We next determined whether photoconverted circulating tumor cells (CTCs) appeared in the blood of animals that had undergone photoconversion of the lymph node. The presence of red fluorescent CTCs would show that these cells originated from lymph node metastases. We identified red photoconverted 4T1 CTCs and B16F10 CTCs (Fig. 1, B and C, and fig. S4, A and B) that disseminated from the lymph node. CTCs from 4T1-Dendra2 and 4T1-Dendra2H2B lymph node metastasis were grown in vitro to confirm viability. Both viable red (lymph node origin) and green fluorescent CTCs were observed after 1 day in culture. By day 7, only green colonies formed, as red fluorescence is lost as the photoconverted cells divide (fig. S4C). These data show that viable cancer cells from the lymph node have the potential to exit the node and survive in the blood. We did not detect photoconverted SCCVII CTCs (Fig. 1B and fig. S4D), although our methods could detect these cancer cells when photoconverted in vitro (fig. S5A) and in the lymph node of SCCVII tumor–bearing animals (fig. S5B).

To explore whether cancer cells in lymph nodes can seed distant organs, we analyzed the lungs of mice after photoconversion of their lymph node metastasis. Confocal microscopy revealed the presence of isolated photoconverted (red) cancer cells in the lungs of animals with 4T1 (Fig. 2, A and B) and B16F10 cancers (Fig. 2, C and D). Among the isolated cancer cells detected in the lung, 70% of 4T1 cells and 68% B16F10 cells were of lymph node origin (Fig. 2, B and D). We performed a spectral scan from 426 to 661 nm with a 5-nm bandwidth (fig. S6), which showed distinct signals for DAPI (4′,6-diamidino-2-phenylindole) (emission maximum: 450 nm), native Dendra2H2B (emission maximum: 507 nm), and photoconverted Dendra2H2B (emission maximum: 572 nm) (24) in lung sections, with no detectable signal at other wavelengths. These data demonstrate the specificity of our detection methods to identify lung metastasis of lymph node origin. We did not detect cancer cells in the lungs of SCCVII-bearing mice.

Fig. 2 Metastatic cancer cells in the lymph node can colonize the lung.

(A and C) Sections (100-μm thickness) of fresh frozen lungs were obtained from Dendra2H2B-4T1 and Dendra2H2B-B16F10 tumor-bearing mice that either had their lymph nodes photoconverted with a 405-nm diode or had no photoconversion. The top panels are representative images of micrometastatic cancer cells (arrowheads) in the lung from control animals (no photoconversion), whereas the bottom panels show photoconverted isolated cancer cells that have colonized the lung via the lymph node. Scale bars, 20 μm. (B and D) Percentage of cancer cells (green, not photoconverted; red, photoconverted) detected in the lungs of Dendra2H2B-4T1 (n = 8) and Dendra2H2B-B16F10 (n = 8) tumor-bearing mice. *P < 0.05 when we compared 405-nm light exposure (photoconverted) to sham light exposure (unconverted) for individual cells lines. Error bars indicate SEM. (E) Schematic of experiment to determine whether cancer cells injected directly in the lymph node and in the mammary fat pad (MFP) can both form large metastases in the lungs. TDLN, tumor-draining lymph node. (F) Image of a lung with red lesions (originating from the MFP) and green lesions (originating from the lymph node) marked by arrowheads. Scale bar, 1 mm. (G) Lung metastases are represented as the percentage of metastatic lesions (mets) of lymph node origin (green) among total macroscopic lesions (red and green) (n = 10 animals). As assessed by a one-sample Student’s t test, metastatic lung lesions were shown to have originated from both lymph node and MFP tumors (P < 0.001).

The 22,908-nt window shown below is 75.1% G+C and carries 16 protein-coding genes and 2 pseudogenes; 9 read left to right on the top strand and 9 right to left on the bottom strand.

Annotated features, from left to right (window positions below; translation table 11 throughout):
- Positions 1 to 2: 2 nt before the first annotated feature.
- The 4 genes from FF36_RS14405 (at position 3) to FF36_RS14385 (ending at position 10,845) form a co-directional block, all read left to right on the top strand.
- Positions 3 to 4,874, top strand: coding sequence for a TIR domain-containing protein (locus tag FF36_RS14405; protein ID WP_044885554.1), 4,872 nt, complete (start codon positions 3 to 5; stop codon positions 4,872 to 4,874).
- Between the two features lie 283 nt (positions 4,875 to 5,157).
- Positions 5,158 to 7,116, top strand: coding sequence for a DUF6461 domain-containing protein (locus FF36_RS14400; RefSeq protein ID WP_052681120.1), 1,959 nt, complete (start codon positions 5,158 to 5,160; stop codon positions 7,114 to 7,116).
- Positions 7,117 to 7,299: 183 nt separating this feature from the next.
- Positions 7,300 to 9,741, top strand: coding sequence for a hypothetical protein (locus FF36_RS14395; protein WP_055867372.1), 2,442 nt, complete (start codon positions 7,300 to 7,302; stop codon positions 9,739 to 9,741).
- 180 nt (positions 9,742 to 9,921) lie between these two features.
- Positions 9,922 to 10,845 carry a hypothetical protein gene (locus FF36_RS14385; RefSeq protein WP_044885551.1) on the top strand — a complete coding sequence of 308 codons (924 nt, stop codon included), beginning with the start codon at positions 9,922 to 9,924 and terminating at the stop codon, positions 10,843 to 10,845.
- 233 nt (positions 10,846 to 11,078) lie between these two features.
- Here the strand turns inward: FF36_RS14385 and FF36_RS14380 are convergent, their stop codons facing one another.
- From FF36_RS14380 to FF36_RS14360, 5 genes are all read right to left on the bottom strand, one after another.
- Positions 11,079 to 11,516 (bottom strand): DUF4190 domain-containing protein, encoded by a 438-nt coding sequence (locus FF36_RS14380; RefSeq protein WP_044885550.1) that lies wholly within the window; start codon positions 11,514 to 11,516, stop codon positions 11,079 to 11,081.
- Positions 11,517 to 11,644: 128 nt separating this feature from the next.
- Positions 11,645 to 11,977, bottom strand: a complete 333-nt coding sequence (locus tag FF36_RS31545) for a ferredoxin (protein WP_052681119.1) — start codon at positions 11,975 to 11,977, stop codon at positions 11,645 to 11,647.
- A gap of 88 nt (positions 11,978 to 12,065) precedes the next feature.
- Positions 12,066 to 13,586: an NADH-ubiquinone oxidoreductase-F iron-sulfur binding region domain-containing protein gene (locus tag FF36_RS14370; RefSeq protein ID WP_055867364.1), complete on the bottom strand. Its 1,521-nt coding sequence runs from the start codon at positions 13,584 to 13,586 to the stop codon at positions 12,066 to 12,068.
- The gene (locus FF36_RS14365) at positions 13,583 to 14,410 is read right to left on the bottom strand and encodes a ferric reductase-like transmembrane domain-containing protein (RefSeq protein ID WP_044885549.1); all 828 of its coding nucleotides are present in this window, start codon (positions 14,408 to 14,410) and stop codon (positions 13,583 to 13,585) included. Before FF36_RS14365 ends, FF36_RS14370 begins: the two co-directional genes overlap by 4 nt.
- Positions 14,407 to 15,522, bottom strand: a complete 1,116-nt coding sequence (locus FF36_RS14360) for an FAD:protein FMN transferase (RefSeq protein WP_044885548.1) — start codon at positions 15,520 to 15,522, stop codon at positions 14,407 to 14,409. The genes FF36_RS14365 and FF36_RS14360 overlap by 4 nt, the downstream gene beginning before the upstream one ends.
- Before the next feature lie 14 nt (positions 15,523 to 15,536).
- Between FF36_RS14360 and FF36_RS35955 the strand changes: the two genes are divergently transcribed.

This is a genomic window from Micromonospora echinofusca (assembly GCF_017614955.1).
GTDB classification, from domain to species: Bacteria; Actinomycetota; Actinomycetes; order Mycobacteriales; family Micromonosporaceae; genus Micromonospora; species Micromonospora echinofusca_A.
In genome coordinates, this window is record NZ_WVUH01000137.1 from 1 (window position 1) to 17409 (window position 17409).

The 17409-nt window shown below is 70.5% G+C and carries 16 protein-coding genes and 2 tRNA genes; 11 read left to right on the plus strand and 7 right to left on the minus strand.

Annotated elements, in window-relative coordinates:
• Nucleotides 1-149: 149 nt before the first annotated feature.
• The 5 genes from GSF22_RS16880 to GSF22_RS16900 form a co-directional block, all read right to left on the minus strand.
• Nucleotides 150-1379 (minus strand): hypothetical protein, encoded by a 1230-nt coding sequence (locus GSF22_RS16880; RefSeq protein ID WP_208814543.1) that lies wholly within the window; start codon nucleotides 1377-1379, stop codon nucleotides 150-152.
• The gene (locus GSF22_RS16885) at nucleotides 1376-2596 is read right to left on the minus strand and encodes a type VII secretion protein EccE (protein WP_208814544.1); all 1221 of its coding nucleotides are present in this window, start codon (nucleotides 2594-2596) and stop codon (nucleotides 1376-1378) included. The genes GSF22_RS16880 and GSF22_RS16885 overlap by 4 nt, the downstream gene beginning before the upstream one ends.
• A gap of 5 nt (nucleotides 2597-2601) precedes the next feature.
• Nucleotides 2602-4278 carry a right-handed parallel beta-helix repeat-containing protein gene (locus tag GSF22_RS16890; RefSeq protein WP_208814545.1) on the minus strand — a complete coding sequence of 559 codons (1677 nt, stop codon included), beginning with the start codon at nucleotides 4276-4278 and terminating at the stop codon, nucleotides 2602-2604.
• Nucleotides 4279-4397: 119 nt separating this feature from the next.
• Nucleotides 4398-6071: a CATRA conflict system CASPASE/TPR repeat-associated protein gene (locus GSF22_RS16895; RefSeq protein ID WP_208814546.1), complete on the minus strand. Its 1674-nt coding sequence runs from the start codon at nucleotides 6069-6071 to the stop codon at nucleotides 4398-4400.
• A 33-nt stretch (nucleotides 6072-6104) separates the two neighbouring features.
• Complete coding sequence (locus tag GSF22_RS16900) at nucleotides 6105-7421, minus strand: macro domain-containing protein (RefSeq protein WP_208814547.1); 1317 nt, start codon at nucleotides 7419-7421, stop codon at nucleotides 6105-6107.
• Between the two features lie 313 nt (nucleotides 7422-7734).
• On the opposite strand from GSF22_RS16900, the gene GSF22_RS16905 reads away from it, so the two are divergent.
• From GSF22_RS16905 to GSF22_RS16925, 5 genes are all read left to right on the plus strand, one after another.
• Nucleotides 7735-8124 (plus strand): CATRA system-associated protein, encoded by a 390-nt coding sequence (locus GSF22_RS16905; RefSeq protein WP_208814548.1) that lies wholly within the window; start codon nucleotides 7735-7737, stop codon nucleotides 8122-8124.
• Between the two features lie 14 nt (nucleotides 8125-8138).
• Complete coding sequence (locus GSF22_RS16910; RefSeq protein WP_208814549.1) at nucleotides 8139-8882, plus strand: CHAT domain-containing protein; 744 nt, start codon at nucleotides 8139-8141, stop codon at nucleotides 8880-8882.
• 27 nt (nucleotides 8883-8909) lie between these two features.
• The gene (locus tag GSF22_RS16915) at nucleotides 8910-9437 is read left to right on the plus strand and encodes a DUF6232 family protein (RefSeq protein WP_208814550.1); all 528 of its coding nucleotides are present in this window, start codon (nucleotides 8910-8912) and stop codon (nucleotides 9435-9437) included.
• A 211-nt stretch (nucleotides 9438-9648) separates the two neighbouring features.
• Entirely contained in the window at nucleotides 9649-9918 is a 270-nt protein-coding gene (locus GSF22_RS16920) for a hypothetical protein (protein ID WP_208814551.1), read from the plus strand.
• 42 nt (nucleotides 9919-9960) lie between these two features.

We next evaluated whether the primary tumor can also seed the lung directly without transiting the lymph node. By photoconverting 4T1-Dendra2H2B primary tumors only (fig. S7A), before their dissemination to the draining lymph node (fig. S7B), we detected photoconverted CTCs (fig. S7C) in whole blood from these animals, which could only have originated from the primary tumor. Next, we prophylactically excised the sentinel lymph nodes from BALB/c mice (fig. S8) before injecting 4T1-DendraH2B cancer cells into the mammary fat pad (MFP). Two weeks after primary tumor resection, we detected CTCs and lung metastases in the absence of lymph nodes. However, animals with intact lymph nodes had higher numbers of CTCs and lung metastases compared with animals with lymph nodes removed (fig. S8). Taken together, these data show that cancer cells from the primary site can directly enter the systemic circulation and seed the lung.

We then examined whether both routes of metastasis—transit via the lymph node or transit directly from the primary tumor—can contribute to distant metastatic lesions. To this end, we injected Dendra2-expressing (green fluorescent protein) 4T1 cancer cells directly in the axillary lymph node (fig. S9A). On the contralateral side, the lymph node was removed 1 week before injection of mCherry-expressing (red fluorescent protein) 4T1 cancer cells into the MFP (Fig. 2E and fig. S9B). Ten days after resecting both the tumor-bearing lymph node and the MFP tumor, we detected both red and green lung metastases (Fig. 2F; H&E staining in fig. S9C). We measured a large variation in the ratio of green:red metastatic lung lesions across multiple animals (average ratio of eight green:five red metastatic lesions) (Fig. 2G). Despite this large variation, every animal had lung metastases that originated from both lymph node lesions and directly from the primary tumor.